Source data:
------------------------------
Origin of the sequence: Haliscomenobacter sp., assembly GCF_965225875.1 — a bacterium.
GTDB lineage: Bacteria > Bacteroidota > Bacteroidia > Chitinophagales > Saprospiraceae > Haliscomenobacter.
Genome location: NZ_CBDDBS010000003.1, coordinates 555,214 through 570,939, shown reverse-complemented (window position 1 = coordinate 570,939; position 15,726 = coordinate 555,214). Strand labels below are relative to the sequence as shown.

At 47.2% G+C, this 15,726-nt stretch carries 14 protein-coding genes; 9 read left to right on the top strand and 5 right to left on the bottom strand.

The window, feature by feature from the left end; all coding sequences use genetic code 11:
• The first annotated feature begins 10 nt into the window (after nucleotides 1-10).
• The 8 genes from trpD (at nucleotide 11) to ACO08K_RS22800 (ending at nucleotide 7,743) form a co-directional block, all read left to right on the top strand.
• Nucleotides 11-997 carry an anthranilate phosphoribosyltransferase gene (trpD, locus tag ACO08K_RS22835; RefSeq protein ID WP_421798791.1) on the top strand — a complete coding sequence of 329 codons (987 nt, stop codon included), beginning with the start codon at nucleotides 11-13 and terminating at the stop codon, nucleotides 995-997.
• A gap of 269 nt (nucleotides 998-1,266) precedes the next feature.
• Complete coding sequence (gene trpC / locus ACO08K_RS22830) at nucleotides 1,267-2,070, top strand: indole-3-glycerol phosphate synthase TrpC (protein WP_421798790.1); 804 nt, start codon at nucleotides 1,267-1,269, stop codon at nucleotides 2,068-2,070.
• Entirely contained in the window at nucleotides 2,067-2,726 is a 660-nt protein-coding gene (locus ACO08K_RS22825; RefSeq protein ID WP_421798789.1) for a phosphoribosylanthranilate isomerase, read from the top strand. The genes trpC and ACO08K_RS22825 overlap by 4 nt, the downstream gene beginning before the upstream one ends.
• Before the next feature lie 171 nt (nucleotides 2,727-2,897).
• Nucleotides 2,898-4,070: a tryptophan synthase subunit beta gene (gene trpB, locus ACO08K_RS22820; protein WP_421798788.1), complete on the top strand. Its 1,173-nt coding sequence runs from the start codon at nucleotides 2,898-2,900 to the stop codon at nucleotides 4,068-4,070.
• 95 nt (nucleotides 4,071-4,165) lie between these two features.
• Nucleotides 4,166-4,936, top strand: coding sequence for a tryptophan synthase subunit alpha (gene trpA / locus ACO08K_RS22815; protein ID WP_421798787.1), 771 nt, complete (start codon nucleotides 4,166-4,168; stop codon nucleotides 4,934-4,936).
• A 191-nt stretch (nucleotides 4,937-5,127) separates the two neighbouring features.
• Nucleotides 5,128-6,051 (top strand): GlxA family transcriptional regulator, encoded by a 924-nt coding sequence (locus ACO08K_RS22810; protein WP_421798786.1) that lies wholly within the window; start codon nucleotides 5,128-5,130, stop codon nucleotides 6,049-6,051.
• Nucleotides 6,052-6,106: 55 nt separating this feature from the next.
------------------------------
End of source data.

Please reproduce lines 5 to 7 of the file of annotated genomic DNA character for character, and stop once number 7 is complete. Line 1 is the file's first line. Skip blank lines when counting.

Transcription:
The window, feature by feature from the left end; all coding sequences use genetic code 11:
• The first annotated feature begins 10 nt into the window (after nucleotides 1-10).
• The 8 genes from trpD (at nucleotide 11) to ACO08K_RS22800 (ending at nucleotide 7,743) form a co-directional block, all read left to right on the top strand.